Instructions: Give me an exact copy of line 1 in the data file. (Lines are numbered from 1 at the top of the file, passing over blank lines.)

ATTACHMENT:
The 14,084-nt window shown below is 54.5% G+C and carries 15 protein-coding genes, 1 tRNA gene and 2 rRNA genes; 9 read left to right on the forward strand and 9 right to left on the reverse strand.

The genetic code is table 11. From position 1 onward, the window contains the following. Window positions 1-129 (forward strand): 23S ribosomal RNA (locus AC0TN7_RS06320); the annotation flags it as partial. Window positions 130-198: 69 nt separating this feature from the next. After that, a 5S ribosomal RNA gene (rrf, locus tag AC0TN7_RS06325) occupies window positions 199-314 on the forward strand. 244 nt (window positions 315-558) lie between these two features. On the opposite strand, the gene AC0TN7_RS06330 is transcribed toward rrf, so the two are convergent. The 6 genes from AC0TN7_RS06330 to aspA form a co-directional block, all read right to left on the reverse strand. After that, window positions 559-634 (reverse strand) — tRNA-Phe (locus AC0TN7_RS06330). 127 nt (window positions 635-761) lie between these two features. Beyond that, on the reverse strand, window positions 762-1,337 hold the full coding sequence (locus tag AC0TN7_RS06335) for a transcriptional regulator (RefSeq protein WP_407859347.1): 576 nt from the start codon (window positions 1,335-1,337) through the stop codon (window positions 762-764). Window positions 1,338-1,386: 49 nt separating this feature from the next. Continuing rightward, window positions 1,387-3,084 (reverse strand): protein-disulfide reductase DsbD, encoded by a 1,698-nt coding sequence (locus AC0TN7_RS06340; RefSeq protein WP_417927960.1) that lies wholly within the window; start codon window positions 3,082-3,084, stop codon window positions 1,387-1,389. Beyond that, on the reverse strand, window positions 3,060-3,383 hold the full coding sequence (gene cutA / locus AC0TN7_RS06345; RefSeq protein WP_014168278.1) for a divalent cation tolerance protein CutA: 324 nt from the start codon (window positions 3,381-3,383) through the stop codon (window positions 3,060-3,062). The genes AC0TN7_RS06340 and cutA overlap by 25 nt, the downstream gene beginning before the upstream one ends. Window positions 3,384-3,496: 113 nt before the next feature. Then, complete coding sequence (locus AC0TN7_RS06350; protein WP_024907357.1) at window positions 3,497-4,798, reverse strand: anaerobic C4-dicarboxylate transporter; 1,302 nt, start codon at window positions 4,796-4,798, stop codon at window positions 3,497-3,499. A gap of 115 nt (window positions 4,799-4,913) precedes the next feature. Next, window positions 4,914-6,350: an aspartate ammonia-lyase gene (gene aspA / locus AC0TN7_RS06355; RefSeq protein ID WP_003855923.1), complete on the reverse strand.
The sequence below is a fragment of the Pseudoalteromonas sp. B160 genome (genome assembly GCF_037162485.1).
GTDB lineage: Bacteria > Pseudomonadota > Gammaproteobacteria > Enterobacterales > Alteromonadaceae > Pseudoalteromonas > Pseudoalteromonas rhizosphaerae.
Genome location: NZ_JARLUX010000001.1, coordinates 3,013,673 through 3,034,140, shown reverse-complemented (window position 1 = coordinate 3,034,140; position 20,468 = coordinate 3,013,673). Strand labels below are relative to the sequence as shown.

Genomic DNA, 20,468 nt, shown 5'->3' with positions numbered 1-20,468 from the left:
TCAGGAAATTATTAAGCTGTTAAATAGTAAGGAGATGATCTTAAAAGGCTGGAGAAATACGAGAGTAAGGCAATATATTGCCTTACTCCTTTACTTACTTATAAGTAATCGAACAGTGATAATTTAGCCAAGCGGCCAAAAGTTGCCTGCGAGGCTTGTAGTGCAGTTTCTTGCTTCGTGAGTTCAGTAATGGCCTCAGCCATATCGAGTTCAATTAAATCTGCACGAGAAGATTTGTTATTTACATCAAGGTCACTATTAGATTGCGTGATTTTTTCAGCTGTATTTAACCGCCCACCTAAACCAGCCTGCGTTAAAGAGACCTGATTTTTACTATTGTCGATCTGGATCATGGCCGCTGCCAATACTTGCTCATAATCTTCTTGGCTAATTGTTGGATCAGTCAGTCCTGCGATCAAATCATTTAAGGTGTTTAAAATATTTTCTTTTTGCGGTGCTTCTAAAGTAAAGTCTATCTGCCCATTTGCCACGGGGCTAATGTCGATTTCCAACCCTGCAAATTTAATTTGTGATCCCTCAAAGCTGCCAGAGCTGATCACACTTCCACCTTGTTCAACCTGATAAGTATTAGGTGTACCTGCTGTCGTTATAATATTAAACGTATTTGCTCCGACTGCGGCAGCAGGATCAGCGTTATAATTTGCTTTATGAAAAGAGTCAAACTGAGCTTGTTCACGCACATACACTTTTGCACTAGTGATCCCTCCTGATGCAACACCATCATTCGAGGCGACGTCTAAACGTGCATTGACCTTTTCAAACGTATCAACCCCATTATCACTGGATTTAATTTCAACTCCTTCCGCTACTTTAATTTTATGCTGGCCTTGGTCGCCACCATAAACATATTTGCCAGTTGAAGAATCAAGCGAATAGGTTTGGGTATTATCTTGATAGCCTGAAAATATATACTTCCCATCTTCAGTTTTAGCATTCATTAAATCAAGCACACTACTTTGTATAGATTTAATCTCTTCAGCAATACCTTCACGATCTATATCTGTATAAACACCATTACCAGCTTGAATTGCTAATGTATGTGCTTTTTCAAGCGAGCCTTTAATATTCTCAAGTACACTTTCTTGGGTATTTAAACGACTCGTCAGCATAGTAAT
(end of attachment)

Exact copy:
The 14,084-nt window shown below is 54.5% G+C and carries 15 protein-coding genes, 1 tRNA gene and 2 rRNA genes; 9 read left to right on the forward strand and 9 right to left on the reverse strand.